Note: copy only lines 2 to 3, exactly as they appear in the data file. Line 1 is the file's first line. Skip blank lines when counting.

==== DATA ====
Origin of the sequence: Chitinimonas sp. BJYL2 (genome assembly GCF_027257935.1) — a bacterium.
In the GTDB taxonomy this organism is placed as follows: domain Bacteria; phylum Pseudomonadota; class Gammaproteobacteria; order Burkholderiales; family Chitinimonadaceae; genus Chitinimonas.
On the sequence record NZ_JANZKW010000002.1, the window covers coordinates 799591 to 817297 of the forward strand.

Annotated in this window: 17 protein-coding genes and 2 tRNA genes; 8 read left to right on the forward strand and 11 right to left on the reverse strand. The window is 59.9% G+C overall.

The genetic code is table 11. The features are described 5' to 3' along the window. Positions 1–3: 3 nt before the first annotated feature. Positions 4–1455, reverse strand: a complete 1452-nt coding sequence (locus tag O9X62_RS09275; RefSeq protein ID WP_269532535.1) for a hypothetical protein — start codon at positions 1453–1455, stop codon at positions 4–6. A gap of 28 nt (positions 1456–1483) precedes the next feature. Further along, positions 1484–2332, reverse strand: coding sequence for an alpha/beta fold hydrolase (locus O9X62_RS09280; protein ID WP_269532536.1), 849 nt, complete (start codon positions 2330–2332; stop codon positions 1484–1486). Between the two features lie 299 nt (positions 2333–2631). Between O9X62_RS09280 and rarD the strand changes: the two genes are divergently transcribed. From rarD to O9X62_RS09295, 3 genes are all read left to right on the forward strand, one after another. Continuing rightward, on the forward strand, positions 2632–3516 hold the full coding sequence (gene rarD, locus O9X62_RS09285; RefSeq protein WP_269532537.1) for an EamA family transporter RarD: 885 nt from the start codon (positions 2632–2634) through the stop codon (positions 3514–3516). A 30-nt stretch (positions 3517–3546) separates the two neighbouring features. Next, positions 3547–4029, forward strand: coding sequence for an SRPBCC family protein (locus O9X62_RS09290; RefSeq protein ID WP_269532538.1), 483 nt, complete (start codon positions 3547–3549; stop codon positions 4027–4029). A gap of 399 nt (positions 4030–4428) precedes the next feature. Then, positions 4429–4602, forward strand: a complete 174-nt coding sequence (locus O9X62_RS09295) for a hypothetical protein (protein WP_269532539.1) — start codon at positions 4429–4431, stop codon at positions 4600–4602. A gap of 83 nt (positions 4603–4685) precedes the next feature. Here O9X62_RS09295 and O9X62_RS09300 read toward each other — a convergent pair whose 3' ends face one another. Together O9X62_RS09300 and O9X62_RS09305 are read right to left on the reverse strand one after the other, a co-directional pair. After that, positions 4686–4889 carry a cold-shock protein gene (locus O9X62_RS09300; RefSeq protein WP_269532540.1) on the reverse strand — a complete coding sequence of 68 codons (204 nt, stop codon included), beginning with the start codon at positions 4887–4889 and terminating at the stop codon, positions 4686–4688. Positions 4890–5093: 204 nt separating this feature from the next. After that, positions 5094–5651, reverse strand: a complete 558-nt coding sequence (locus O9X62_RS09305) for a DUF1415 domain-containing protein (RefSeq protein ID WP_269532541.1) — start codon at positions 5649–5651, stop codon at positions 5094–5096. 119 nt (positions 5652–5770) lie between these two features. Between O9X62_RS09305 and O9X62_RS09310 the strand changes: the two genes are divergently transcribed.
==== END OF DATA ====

In the GTDB taxonomy this organism is placed as follows: domain Bacteria; phylum Pseudomonadota; class Gammaproteobacteria; order Burkholderiales; family Chitinimonadaceae; genus Chitinimonas.
On the sequence record NZ_JANZKW010000002.1, the window covers coordinates 799591 to 817297 of the forward strand.